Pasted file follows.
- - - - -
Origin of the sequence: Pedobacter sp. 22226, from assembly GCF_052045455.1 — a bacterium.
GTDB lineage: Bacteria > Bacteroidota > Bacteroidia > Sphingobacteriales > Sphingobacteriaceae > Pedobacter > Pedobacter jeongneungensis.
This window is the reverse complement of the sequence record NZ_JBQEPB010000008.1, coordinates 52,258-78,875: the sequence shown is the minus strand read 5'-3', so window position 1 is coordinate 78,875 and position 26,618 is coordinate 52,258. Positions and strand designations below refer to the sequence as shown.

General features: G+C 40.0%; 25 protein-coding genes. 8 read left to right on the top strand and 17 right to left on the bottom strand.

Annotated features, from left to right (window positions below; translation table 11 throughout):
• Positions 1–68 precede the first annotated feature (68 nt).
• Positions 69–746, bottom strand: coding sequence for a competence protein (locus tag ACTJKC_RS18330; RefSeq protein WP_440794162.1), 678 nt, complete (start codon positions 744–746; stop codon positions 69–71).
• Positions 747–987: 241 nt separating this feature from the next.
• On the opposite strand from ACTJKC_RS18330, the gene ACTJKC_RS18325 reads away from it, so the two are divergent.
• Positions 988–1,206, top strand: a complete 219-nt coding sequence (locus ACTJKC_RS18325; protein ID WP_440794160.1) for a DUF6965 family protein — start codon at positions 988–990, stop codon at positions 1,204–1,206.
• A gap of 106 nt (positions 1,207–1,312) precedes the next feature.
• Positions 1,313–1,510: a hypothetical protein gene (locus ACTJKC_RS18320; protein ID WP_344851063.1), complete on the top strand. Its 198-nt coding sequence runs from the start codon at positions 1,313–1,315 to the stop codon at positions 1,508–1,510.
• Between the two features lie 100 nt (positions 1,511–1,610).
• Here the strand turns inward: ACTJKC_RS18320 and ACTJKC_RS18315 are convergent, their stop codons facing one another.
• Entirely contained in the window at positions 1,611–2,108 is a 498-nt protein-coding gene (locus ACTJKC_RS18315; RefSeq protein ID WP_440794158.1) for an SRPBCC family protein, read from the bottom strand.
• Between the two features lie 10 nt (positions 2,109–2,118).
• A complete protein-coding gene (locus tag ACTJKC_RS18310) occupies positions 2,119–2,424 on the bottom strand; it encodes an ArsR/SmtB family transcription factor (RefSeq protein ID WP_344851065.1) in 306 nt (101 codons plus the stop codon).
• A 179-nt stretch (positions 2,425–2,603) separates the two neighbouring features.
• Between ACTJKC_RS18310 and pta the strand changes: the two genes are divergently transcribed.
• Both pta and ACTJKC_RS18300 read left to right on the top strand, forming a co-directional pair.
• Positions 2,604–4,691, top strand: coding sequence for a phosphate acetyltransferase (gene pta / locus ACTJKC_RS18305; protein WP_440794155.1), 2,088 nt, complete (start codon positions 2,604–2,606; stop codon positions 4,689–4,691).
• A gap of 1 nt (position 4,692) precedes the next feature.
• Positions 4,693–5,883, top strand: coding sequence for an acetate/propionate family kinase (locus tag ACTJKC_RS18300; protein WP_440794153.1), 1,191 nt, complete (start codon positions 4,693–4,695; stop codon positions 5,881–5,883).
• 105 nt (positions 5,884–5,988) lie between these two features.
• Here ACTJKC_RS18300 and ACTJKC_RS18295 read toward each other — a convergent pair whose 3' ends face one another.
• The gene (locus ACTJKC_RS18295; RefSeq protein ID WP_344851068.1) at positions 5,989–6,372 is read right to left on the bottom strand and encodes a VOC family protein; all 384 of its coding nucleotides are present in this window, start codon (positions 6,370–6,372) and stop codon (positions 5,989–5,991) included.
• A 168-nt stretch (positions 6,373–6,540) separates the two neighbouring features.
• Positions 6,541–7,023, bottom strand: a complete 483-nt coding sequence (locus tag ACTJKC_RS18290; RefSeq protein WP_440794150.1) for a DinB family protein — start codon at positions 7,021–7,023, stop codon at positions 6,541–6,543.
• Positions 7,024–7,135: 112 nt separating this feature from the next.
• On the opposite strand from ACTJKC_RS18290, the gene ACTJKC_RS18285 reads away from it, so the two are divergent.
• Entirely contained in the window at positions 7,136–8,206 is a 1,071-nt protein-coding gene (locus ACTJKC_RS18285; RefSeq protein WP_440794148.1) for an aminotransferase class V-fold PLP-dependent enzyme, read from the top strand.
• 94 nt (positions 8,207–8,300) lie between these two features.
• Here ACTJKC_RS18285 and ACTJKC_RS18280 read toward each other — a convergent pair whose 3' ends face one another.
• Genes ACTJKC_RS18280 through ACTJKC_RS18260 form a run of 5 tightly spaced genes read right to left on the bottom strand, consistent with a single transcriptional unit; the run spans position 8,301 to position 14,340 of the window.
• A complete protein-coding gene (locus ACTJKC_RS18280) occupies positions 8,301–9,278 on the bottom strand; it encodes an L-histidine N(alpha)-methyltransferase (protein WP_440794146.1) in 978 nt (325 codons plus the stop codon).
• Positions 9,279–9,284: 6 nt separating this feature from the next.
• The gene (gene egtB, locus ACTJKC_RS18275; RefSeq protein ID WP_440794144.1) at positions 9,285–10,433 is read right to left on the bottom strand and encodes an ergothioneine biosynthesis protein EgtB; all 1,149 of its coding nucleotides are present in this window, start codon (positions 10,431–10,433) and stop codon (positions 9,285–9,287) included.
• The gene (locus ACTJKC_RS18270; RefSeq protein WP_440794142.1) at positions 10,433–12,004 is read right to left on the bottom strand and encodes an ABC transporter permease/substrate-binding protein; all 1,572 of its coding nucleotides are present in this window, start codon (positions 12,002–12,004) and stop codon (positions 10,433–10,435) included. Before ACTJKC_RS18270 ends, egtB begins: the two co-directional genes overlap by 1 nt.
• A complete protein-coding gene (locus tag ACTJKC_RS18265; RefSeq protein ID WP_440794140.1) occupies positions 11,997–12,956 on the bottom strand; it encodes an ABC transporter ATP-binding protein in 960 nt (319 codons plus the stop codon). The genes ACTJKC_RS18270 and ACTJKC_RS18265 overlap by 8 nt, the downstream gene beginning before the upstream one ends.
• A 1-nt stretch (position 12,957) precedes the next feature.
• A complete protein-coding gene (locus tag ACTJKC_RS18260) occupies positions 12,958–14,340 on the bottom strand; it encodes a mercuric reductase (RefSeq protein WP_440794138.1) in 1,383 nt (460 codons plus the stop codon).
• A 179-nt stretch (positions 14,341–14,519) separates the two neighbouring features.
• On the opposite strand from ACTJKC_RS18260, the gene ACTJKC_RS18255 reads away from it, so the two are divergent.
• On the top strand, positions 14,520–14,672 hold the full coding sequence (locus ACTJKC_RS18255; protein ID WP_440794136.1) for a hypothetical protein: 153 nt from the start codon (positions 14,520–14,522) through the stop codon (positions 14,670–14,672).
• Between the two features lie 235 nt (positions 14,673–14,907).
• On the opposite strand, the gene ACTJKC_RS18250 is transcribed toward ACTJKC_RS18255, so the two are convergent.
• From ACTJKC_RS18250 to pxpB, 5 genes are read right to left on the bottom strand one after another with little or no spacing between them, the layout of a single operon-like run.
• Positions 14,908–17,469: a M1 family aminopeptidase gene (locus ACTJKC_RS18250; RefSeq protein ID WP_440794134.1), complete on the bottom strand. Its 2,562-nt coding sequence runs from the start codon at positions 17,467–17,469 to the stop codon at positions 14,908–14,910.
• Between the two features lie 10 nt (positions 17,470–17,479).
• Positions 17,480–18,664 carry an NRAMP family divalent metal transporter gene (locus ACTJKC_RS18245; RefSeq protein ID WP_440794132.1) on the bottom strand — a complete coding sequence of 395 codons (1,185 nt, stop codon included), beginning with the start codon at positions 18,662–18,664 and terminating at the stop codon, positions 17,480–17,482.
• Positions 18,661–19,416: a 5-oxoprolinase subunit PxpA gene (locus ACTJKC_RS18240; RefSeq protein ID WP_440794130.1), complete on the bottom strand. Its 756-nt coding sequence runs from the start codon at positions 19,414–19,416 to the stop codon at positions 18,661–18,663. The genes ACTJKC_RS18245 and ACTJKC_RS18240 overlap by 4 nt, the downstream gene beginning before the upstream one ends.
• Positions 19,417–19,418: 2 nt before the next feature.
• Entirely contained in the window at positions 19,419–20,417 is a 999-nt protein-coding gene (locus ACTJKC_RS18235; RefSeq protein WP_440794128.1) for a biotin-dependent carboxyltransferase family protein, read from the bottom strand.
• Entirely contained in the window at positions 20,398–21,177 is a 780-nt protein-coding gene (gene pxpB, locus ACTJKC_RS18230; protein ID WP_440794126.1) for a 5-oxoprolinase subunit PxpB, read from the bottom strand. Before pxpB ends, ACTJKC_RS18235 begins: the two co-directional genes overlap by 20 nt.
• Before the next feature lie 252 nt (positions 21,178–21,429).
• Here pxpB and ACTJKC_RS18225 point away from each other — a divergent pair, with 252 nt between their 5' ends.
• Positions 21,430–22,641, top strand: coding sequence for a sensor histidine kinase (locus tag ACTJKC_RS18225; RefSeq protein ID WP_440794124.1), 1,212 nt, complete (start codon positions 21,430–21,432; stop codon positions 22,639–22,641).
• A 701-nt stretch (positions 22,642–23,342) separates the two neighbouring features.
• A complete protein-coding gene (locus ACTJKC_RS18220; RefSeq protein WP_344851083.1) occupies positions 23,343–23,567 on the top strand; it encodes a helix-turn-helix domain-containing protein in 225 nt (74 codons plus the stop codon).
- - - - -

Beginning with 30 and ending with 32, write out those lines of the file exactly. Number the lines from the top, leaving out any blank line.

• On the opposite strand from ACTJKC_RS18290, the gene ACTJKC_RS18285 reads away from it, so the two are divergent.
• Entirely contained in the window at positions 7,136–8,206 is a 1,071-nt protein-coding gene (locus ACTJKC_RS18285; RefSeq protein WP_440794148.1) for an aminotransferase class V-fold PLP-dependent enzyme, read from the top strand.
• 94 nt (positions 8,207–8,300) lie between these two features.